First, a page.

Every year more than one million students fail to graduate from high school on time. But we rarely explore what happens next. What are these students’ lives like 10, 20, even 40 years after they leave the classroom? Do they ever get a second chance?
Today's workers need more education and skills than ever before. But 39 million adults in the United States don't have even the most basic credential: a high school diploma. Many hope their ticket to a better job is passing a test called the GED. But critics say the test is too easy and hardly the equivalent of a high school education.
Researchers have long known the best way to learn is with a personal tutor. But tutoring is expensive. Providing the benefits of tutoring to everyone hasn't been possible. Now, experts say technology creates new ways for schools to customize education for each student.
Since the posthumous publication of her poems in the 1890’s, Emily Dickinson has been portrayed as a virginal recluse, a mental case, and a victim of a broken heart. Susan Snively’s talk challenges these myths by discussing the poet’s letters to the powerful Judge Otis Phillips Lord, a widower who had been her late father’s best friend. Unpublished until 1954, the letters reveal a playful, tender, passionate Emily, happy in a mutual love that graced her middle age.
Judy Wicks will discuss her evolution as an entrepreneur and how she would not only change her neighborhood, but would also change her world – helping communities far and wide create local living economies that value people, nature and place more than money. Focusing on what it takes to marry social change and commerce, and doing business differently, Judy shows how entrepreneurs, as well as consumers, can follow both mind and heart, cultivate lasting relationships with each other and the planet, and build a new compassionate economy that will bring us greater security, as well as happiness
Bluegrass music is close to America’s musical heart. Its recurring themes of love, loss, and longing for home resonate deeply with the American psyche. The sounds of bluegrass – beginning with the fiddle and banjo - draw on the contributions of America’s diverse immigrant communities, from Europe to Africa.
Created just 70 years ago by professional musicians, bluegrass first raged across the country in the 1940s. It was a driving, supercharged view of American folk roots, named for the style’s creator and his band: Bill Monroe and his Bluegrass Boys.
Life is not a commodity, but a community. Animals are not our possessions, but our elder siblings, guides and teachers in the larger family of which Homo sapiens is merely a junior member. Reverend Gary Kowalski shares the journey that led him to appreciate nature as the primordial sacrament and to rediscover the ancient knowledge evident to indigenous people (reconfirmed by the findings of modern biology) that other species are not so different from ourselves, but share in the emotional depths and psychic capacities that make us most fully human.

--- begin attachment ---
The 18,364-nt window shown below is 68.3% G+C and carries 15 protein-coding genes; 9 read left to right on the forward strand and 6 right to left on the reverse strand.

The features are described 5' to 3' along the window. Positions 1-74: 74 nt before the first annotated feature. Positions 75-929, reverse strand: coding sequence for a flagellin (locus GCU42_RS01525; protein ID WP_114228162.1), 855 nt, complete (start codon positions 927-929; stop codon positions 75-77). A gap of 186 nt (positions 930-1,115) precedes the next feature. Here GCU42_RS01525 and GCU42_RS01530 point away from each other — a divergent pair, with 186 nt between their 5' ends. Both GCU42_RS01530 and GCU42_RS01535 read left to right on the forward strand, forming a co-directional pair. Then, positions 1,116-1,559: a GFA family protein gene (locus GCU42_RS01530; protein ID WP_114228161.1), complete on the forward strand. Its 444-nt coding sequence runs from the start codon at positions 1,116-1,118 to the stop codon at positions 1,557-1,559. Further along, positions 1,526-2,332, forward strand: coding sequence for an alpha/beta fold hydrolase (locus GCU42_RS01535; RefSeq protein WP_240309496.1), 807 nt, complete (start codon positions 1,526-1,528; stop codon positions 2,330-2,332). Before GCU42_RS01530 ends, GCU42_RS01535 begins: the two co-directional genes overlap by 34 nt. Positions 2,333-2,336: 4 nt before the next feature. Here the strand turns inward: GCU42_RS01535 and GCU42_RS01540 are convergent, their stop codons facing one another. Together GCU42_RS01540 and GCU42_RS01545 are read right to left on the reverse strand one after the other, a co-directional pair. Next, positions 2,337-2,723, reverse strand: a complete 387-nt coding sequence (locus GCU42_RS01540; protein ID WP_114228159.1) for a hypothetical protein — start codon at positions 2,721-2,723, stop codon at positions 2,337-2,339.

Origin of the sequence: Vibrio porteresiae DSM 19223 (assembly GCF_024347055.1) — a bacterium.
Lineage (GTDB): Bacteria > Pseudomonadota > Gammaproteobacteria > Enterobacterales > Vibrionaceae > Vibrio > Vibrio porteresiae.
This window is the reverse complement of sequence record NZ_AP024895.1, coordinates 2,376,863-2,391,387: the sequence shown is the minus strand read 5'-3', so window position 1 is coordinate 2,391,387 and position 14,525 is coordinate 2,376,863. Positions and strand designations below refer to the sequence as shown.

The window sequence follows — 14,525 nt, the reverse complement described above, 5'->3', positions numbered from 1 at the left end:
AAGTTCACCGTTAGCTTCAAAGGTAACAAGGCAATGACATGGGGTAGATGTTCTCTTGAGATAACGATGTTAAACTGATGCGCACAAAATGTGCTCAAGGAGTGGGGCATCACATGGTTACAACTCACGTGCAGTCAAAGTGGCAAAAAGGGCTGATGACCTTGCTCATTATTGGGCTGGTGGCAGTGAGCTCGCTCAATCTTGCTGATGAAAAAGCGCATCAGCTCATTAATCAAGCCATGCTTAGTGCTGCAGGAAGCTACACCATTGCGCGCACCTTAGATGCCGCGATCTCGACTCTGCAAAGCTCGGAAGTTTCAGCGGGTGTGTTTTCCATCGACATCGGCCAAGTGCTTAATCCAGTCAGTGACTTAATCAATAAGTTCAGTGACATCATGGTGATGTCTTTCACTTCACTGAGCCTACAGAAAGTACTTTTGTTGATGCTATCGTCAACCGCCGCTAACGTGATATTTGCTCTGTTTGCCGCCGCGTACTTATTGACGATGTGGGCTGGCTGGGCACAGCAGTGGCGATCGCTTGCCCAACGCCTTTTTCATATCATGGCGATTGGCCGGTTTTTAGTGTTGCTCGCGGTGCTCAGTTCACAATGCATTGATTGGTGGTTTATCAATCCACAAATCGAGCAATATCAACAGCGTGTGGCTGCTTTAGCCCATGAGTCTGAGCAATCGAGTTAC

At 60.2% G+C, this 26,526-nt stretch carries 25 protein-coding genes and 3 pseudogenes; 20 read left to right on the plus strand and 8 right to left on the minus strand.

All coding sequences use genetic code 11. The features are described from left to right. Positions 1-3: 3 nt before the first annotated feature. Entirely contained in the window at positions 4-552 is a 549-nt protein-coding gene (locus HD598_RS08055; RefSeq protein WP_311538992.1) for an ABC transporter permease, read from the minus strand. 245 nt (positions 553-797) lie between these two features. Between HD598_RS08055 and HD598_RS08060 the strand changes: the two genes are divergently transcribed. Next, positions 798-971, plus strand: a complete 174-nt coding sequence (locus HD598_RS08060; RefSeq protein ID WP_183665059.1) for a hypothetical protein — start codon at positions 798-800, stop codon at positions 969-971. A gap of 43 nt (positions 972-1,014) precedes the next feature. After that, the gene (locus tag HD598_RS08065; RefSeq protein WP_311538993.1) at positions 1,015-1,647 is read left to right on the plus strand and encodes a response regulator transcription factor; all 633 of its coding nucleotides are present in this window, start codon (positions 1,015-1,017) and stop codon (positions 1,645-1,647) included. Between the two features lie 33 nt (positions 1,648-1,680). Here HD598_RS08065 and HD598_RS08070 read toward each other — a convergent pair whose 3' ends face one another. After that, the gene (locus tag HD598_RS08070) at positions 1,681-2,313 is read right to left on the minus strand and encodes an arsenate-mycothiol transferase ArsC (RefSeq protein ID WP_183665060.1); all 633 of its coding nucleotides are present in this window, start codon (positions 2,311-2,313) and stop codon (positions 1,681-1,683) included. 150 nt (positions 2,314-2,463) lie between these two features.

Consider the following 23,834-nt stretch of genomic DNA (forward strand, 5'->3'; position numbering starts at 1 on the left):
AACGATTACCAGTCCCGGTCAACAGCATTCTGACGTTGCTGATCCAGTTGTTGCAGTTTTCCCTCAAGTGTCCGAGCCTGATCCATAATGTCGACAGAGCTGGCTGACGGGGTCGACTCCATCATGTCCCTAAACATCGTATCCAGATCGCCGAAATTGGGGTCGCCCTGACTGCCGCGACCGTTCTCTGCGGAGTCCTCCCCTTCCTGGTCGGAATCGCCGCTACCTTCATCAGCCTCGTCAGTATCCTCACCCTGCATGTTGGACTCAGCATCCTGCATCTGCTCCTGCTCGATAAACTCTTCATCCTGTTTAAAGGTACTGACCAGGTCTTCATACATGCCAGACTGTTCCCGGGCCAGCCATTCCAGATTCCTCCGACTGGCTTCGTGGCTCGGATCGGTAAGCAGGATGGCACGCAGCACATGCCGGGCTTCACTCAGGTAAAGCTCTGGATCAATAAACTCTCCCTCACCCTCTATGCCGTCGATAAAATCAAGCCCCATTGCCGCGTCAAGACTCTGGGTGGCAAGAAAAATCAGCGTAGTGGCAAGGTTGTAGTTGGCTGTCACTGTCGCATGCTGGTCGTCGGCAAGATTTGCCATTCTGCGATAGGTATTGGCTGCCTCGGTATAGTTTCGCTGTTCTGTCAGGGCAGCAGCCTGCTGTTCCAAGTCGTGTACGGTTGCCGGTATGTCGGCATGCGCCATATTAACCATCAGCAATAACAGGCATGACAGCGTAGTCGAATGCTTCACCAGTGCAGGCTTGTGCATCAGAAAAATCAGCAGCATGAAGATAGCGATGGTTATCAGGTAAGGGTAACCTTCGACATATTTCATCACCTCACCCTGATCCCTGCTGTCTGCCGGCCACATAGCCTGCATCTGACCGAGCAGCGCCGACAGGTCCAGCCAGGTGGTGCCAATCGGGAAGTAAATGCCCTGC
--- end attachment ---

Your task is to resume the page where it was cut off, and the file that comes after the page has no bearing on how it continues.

Drawing on Dietrich Bonhoeffer's concept of "cheap grace," Andrew Bacevich exposes the chronic defects in the current U. S. approach to waging war. He explains why the world's most powerful military doesn't win and why the nation's reliance on professional soldiers has turned out to be such a bad bargain. When American soldiers deploy to places like Iraq and Afghanistan, what is the cause for which they fight? The patriotic answer is this: they fight for freedom. Challenge that proposition and you’ll likely pick a quarrel.
After the illness and death of her late husband, acclaimed author and National Public Radio correspondent Margot Adler began to read vampire novels as a meditation on mortality. This meditation soon became an obsession. Adler has read over 250 such novels ranging from teen to adult, from detective to romance, from gothic to modern. "Every society creates the vampire it needs," wrote the feminist scholar Nina Auerbach.
Gar Alperovitz calls for an evolution, not a revolution, into a new system that would democratize the ownership of wealth, strengthen communities in diverse ways, and be governed by policies and institutions sophisticated enough to manage a large-scale, powerful economy.
What is the next system? It is not corporate capitalism, not state socialism, but something else— something entirely American, something building on our pragmatic American “can do” spirit that is also sophisticated about what it will ultimately take to alter our corporate dominated system over time.
Have you ever heard some music on NHPR and wondered, "what was that song?" Those musical interludes set the tone and pace for the stories you hear, because great storytelling demands great music. It’s why we choose the music that surrounds our reporting so carefully. This week, we’ll hear more of that music in between.
Playing on the Air is a new program featuring 10-20 minute short plays with the highest caliber talent including Oscar, Tony and Emmy award winners. Each short short play is followed by a personal interview with its artists. These bite-sized pieces are authored by America's best including Pulitzer and Tony award winners.
This week’s plays…
There You Are, with Olympia Dukakis and Maria Tucci, is about two women who meet again at an outdoor concert and pursue the relationship they didn't dare to in their youth.
This is a country awash in monuments. They are the centerpieces of traffic circles, street corners and, of course, the National Mall. We have erected them to Rosie the Riveter and Confederate generals. Yet our ambivalence towards these monuments is as old as our enthusiasm for them. Case in point: The Washington Monument. Ever wonder why there isn’t actually a image of Washington on it?